The Supreme Court upheld a woman’s murder conviction, denying her claim that an all-male jury prevented her receiving a fair trial.

In the only sex discrimination case to come before the Supreme Court under Chief Justice Earl Warren, the Court unanimously upheld the conviction of Gwendolyn Hoyt for murdering her husband even though she claimed an all-male jury denied her a fair trial. According to Florida law, women were not included on jury lists unless they specifically asked to be considered. Because men were automatically included, women were a very small portion of the jury pool. Hoyt claimed that the statute prevented her from receiving equal protection of the law. In his opinion for the Court, Justice John M. Harlan IIHarlan, John M., II;Hoyt v. Florida[Hoyt v. Florida] wrote that Florida was merely trying to accommodate the community view that a woman’s place was in the home, a view unlikely to be expressed later. The Court overturned the Hoyt ruling in Taylor v. Louisiana (1975).Discrimination, sex;Hoyt v. Florida[Hoyt v. Florida]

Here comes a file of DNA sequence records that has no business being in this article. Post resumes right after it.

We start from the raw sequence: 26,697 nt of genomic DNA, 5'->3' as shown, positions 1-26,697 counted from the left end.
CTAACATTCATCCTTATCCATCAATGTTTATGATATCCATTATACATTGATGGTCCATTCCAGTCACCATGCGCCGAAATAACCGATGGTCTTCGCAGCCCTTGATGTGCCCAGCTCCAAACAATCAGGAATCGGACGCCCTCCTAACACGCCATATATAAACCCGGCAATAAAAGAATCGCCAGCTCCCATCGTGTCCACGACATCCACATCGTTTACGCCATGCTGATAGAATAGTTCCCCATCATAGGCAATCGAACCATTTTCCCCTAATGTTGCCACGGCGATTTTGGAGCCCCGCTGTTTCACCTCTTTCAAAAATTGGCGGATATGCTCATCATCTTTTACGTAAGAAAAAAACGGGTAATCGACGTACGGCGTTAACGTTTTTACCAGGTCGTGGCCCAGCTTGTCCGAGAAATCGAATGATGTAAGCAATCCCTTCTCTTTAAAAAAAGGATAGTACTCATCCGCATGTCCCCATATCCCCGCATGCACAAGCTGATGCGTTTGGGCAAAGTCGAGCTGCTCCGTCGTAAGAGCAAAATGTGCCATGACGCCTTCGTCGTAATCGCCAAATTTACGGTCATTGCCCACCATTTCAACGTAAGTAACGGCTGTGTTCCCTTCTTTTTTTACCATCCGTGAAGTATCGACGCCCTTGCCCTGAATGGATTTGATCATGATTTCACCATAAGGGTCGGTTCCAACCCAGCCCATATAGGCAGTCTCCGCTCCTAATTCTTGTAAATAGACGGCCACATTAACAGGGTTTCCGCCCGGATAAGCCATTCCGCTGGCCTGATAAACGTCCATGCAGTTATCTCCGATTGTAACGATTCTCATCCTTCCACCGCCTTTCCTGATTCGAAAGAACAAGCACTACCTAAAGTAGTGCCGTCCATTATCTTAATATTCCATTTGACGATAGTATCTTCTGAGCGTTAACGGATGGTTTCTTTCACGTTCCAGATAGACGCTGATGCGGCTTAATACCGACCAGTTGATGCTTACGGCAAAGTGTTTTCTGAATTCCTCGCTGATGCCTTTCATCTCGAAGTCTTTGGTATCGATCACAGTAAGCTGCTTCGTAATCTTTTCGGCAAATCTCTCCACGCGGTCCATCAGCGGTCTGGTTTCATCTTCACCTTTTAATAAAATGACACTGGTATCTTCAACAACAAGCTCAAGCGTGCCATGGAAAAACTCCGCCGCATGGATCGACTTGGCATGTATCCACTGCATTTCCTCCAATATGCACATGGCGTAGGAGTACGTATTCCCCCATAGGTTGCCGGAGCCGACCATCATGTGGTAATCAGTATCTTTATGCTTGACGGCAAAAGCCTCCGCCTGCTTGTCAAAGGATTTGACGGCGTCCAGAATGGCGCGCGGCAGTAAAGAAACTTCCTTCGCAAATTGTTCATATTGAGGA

Fourteenth Amendment

Gender issues

Jury, trial by

Jury composition and size

Taylor v. Louisiana